There’s a book I read years ago about the American West, a work of fiction by the author Wallace Stegner: Angle of Repose. Stegner’s book has a long and colorful history, including a Pulitzer Prize, but what I want to talk about is its title. I’ve always been fascinated by the title. Angle of repose is a geological term meaning the place where rocks tumbling down a hill finally come to rest. The title is a metaphor for the story: a young pioneering couple from the east, move west, and go through both physical and emotional upheaval before they finally find together, an angle of repose.
Maybe my fondness for this book’s title has to do with the fact that I once was an easterner. Like many transplants, I lived other places, experiencing different landscapes and cultures before I settled in the West.
I thought about this the past weekend when I took my elderly mother and two of her friends for a little get-away to Idaho’s beautiful Sun Valley resort. Mom said she always wanted to see Switzerland (who doesn’t?), and I thought, since international travel isn’t viable for her anymore, Sun Valley might be the next best thing.
On the trip, I told the ladies packed in the backseat of the Subaru that I first heard about Sun Valley years ago, when I was in high school back east. I think I must have been rifling through a magazine at the school library, likely having skipped lunch, when I came upon a glitzy advertisement for the resort. The ad read: “Winter playground of the rich and famous!” I remember the picture of people happily skiing down snow-covered mountain peaks and thinking, “Wow. Isn’t that pretty. Too bad I’ll never go there.” I couldn’t imagine visiting a place like Sun Valley because, a) my family was too poor for resorts; we scrapped by on my dad’s trucker salary, and b) Sun Valley, Idaho was about 2,000 miles and several feet of elevation away from the Indiana plain where I lived.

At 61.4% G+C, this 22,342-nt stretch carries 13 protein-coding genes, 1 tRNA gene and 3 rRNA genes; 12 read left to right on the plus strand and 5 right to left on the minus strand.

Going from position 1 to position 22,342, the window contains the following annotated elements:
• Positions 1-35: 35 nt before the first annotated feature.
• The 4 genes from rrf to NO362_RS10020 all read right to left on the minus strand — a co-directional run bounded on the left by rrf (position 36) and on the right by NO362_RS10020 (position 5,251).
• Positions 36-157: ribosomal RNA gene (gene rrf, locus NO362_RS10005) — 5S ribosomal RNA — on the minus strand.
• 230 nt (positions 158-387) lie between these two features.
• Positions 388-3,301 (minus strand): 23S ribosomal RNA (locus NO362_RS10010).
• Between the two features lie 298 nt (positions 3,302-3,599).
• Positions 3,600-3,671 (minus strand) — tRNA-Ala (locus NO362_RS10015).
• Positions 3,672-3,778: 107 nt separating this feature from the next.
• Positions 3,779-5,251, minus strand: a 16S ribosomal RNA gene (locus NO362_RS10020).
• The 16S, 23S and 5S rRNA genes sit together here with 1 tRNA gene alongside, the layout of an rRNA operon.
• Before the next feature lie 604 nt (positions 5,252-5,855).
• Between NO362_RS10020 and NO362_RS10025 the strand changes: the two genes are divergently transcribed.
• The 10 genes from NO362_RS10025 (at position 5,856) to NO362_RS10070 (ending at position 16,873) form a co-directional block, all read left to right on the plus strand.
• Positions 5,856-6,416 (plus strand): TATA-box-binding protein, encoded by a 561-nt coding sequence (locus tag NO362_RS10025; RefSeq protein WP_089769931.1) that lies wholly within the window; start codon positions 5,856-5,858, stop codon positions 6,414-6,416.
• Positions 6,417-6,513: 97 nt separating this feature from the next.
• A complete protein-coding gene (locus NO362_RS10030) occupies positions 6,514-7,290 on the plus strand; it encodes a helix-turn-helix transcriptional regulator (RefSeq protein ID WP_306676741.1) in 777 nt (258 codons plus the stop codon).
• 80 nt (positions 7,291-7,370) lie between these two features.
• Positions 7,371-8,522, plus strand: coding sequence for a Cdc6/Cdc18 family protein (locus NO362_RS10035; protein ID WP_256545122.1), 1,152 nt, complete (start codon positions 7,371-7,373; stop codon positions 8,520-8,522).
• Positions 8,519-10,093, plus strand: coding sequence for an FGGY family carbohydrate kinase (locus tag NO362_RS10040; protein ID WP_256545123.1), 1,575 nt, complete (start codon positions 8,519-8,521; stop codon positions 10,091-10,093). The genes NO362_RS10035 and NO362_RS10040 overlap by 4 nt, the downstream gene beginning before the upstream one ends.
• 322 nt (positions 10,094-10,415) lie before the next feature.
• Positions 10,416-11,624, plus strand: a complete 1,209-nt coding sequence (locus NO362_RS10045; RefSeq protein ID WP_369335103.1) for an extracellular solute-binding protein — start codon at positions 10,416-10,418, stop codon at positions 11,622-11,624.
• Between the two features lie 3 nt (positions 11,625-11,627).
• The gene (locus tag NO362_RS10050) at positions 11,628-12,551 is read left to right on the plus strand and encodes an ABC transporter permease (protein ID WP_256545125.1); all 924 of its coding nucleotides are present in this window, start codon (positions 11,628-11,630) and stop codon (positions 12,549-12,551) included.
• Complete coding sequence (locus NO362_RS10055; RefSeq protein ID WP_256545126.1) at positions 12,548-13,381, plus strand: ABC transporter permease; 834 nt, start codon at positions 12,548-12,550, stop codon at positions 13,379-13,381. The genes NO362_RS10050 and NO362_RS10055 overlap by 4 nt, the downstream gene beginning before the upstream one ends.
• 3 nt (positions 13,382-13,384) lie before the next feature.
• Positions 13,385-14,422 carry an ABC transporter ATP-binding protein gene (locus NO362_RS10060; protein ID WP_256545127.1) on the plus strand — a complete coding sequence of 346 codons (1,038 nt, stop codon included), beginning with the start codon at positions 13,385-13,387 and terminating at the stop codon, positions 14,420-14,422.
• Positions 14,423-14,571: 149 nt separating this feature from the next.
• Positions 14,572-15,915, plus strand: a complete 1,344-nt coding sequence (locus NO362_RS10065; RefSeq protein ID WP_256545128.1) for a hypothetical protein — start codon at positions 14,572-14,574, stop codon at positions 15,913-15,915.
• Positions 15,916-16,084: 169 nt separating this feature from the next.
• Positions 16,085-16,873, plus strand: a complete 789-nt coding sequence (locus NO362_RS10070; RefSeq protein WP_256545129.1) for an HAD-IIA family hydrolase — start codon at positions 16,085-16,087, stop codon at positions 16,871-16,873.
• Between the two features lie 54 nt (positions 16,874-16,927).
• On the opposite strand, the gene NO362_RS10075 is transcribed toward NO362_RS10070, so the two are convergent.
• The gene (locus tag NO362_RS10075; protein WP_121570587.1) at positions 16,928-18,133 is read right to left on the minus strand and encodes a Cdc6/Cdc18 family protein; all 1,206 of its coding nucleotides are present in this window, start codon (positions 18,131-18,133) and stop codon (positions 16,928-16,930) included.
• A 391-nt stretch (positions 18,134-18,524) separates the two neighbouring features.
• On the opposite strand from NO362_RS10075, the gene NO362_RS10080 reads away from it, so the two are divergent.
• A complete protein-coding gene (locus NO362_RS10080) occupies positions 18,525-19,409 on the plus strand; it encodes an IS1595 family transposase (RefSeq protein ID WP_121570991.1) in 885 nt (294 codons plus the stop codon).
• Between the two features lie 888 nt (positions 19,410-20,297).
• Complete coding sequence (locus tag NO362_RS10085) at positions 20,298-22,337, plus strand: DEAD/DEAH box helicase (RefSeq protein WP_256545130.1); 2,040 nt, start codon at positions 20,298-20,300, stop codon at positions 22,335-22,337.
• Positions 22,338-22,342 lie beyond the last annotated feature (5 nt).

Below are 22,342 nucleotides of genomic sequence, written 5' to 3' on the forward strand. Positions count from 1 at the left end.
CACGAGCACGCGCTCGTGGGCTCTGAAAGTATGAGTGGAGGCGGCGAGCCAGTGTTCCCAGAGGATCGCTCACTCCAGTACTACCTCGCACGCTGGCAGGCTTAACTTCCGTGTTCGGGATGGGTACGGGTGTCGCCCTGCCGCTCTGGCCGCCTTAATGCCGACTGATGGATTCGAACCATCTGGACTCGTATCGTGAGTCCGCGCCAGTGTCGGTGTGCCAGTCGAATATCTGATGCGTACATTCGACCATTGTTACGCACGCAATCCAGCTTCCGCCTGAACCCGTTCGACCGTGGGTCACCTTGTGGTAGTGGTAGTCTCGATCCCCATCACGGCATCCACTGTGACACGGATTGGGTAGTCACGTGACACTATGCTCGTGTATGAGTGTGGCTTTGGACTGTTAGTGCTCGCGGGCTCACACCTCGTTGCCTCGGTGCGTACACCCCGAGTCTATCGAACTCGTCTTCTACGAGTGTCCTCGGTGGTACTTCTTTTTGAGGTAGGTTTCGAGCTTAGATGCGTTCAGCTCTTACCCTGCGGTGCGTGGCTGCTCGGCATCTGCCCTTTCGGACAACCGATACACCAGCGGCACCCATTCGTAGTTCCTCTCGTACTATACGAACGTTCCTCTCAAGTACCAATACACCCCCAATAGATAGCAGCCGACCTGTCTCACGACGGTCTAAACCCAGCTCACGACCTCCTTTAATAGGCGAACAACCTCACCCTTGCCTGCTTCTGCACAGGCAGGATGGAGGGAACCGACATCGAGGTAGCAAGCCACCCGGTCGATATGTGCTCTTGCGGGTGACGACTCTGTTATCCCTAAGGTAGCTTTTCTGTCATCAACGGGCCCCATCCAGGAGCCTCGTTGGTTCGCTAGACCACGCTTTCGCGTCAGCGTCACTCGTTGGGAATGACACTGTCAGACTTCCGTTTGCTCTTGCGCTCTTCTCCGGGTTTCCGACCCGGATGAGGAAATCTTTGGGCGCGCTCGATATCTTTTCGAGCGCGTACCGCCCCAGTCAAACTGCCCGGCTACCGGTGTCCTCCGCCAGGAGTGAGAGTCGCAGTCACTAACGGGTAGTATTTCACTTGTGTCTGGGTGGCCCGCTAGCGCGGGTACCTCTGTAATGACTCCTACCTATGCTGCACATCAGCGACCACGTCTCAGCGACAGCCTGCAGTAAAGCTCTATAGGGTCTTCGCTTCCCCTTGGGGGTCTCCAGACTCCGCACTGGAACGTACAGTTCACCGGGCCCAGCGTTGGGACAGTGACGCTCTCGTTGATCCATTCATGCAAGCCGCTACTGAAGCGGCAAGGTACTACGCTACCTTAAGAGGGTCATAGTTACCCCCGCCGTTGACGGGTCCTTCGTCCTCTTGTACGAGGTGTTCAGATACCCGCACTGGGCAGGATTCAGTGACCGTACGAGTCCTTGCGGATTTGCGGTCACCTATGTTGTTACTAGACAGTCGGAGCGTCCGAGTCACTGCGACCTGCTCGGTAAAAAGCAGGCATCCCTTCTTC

Now that I think of it, neither my mother nor I would visit Sun Valley until we’d found our angle of repose. We both had journeys to take, alternately exciting and challenging, before we could reach a stopping place in the inter-mountain West.
Mom had to travel to the Philippines where she worked several years as a missionary nurse. Then, when she came back to the States, nostalgic for old friends and old places, she moved to where she’d grown up, near Bluefield, West Virginia. She finally landed in the West when she turned eighty.
After high school, I left Indiana, spending time first in the big city of Philadelphia, and then on an Indian reservation, before going to college in the bucolic Shenandoah Valley of Virginia. I managed to make my way west when I met an Idaho farmer. I’d never been to Idaho before, and the only thing I really knew about the state (like most non-Idahoans) was that they grew potatoes. It wasn’t until I found myself teaching school and trying to raise four children that someone suggested I needed to take a few days away, all by myself. I should go to a mountain resort just a few hours north of our farm. Sun Valley is glorious, they said, alpine meadows and fine dining. Lots of history. Ernest Hemingway lived there.
I told mom and her girlfriends how over the years I’ve come to Sun Valley dozens of times, drawn mostly by its natural beauty, the sagebrush hills with the rugged Pioneer and Boulder Mountains rising behind them.
Sometimes I think about my eastern-living days: the humidity, the always unseeable sky—blocked by either trees or buildings.
There were no mountains to scale or climb down from in northern Indiana. No place to stop on the trail, to sit awhile, or just shut my eyes, peaceful in my repose.